San Franciscans pass by panhandlers every day. Some give change. A few smile. Fewer still strike up a conversation. It's likely that only one has ever formed a relationship with a panhandler strong enough to lead to years of documentary filmmaking and, perhaps most unlikely of all, a real friendship. But that is the story of Fran Guijarro, a 30-year-old filmmaker from Malaga, Spain, who teaches at the Academy of Art University, and Alvin Carbins, 57, known as "Moses" for his wisdom and the long white beard he keeps together with a ponytail holder.
The men's lives intersected in 2007 outside a Starbucks on New Montgomery Street in downtown San Francisco. Carbins has been a regular there for 20 years - "my office, I call it," he said on a recent morning at Guijarro's kitchen table in the Haight. Until recently, Carbins spent a couple of hours panhandling most evenings and usually scored $10 or $15 a night to supplement his Social Security check. "I don't lie," he said proudly. "I don't carry signs. I don't carry cups. I just talk to people one-on-one." Now, the unusual pairing is at a crossroads, with Carbins vowing to make healthier choices and Guijarro trying to finish his film, "Moses," but needing money to do it.
Five years ago, Guijarro was a student on a scholarship from Spain to study advertising and filmmaking at the Academy of Art. He had the idea for a short film called "I Wish." The central character was a panhandler, and he wanted to find a real one to be his star. He couldn't make inroads with anybody - until he stumbled on Carbins after leaving class one evening. Carbins cracked a joke neither of them can remember. That would be the first of hundreds of meetings between the two men, and Guijarro began bringing his camera along each time. Carbins eventually agreed to be the star of "I Wish," which the two made in 2008. The film takes place at the Martin Luther King Jr. monument in Yerba Buena Gardens and shows a panhandler being ignored by tourists who toss coins into the monument's fountain to make wishes, but can't be bothered to give change to him. At the film's conclusion, he makes a small replica of the fountain, with water pumped through it, and finally gets tourists' attention - and change.
In 2009, Guijarro entered the film in a Spanish film festival and, ever the advertiser, also created a series of online film vignettes to promote it. The story spread through the Spanish national media, and a Spanish ad agency tried flying the two to the 2010 festival where "I Wish" won an award. Carbins, however, had no passport. U.S. Rep. Nancy Pelosi's office stepped in, but the volcano in Iceland that spewed ash over the Atlantic meant their flight was canceled.
By then, Guijarro had countless hours of footage of Carbins' daily life and decided that was the real film project. "I needed to make a documentary on Moses." Carbins grew up in Flint, Mich., as one of five children. He never knew his father, and his mother struggled to support the family. He started getting in trouble as a teenager, and when he was 15, his mother sent him to live with his older brother in San Francisco. He joined the local painters' union and played the guitar in a band. He was in a long-term relationship with a woman, and the two had a baby girl and bought a home in the Excelsior district. He blames his friends for getting him into drugs of "every kind." He split with his partner, and he hasn't seen their daughter, now in her 30s, since she was 4. He said he is bipolar and suffers from sciatica, and he could no longer keep a job. "I basically just was alive, not living," he said.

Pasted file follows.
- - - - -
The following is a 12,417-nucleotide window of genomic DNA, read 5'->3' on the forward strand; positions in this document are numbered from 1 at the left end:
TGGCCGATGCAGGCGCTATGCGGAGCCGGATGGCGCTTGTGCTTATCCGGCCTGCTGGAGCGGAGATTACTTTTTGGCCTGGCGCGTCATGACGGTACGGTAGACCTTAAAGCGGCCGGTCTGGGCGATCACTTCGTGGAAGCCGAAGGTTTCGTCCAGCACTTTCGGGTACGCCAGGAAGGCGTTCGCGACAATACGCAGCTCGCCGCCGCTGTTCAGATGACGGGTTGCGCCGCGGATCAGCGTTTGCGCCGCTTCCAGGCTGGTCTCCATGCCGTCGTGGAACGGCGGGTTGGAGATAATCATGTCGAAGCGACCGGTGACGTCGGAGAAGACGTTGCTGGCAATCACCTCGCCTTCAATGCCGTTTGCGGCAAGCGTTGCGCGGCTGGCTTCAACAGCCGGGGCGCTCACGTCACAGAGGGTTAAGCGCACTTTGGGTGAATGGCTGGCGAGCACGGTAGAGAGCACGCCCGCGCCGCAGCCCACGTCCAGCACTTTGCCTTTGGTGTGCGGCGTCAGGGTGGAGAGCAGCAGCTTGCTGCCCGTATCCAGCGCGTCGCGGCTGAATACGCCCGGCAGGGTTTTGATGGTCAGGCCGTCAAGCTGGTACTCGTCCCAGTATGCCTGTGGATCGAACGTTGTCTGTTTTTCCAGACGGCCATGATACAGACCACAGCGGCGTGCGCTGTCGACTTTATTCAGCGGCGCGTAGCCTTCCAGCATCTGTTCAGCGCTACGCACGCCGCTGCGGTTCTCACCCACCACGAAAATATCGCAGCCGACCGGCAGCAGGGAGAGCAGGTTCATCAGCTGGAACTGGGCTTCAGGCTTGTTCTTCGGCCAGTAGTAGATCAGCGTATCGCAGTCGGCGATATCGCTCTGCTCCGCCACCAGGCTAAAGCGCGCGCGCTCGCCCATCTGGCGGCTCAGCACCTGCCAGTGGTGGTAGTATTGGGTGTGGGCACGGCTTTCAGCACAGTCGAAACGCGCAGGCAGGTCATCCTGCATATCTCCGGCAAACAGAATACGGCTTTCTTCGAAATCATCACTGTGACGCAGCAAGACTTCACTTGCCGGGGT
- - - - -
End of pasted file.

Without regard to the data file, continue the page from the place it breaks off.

He spent years on the streets, sleeping under freeway overpasses and panhandling. A city homeless outreach team eventually got him inside a Tenderloin SRO hotel four years ago, but he said that just made scoring drugs easier.
"Just being alone and having the money available, I smoked crack," he said. "It's a vicious hook."
Carbins allowed Guijarro to spend a few nights at his hotel, where he smoked marijuana and crack and popped pain medication on camera. Guijarro said that was the most difficult part of filming - to record all the bad choices his friend was making. Other parts of filmmaking were more fun, including finally traveling to Spain together last year. Carbins saw Picasso's "Guernica," ate paella and met Guijarro's family. They also went to Chicago for a Carbins family reunion orchestrated by Carbins' brother, who lives in Redwood City, and is slowly reconciling with the panhandler he'd long given up for dead.
Now, both filmmaker and subject are at a fork in the road.
Guijarro recently quit his job at an advertising agency to devote his time to finishing "Moses," but needs $50,000 to do it.
He also finally persuaded Carbins to enter a three-month rehab program on the Peninsula. Guijarro allowed him to spend a few nights in his Haight apartment before entering rehab so he could remain clean for the required three days. Carbins has now been in rehab for a few weeks. Guijarro admitted he's become more friend than filmmaker, which can muddy a documentary. "I'm making things happen, yeah, you might put it that way," he said. "But that's my friend part. It's first Moses and then the movie." Guijarro has visited Carbins in rehab once so far, and said his friend has put on weight and is keeping a journal and writing a song for his long-lost daughter. Two days before entering rehab, Carbins said he's finally realized he has friends and family pushing for his recovery. "That's what's waking me up. If you have that, anything can grow," he said. "It's the most fertile soil in life."
Read more: http://www.sfgate.com/bayarea/article/Moses-filmmaker-changes-S-F-panhandler-s-life-3657119.php#ixzz2Kb8jjFuX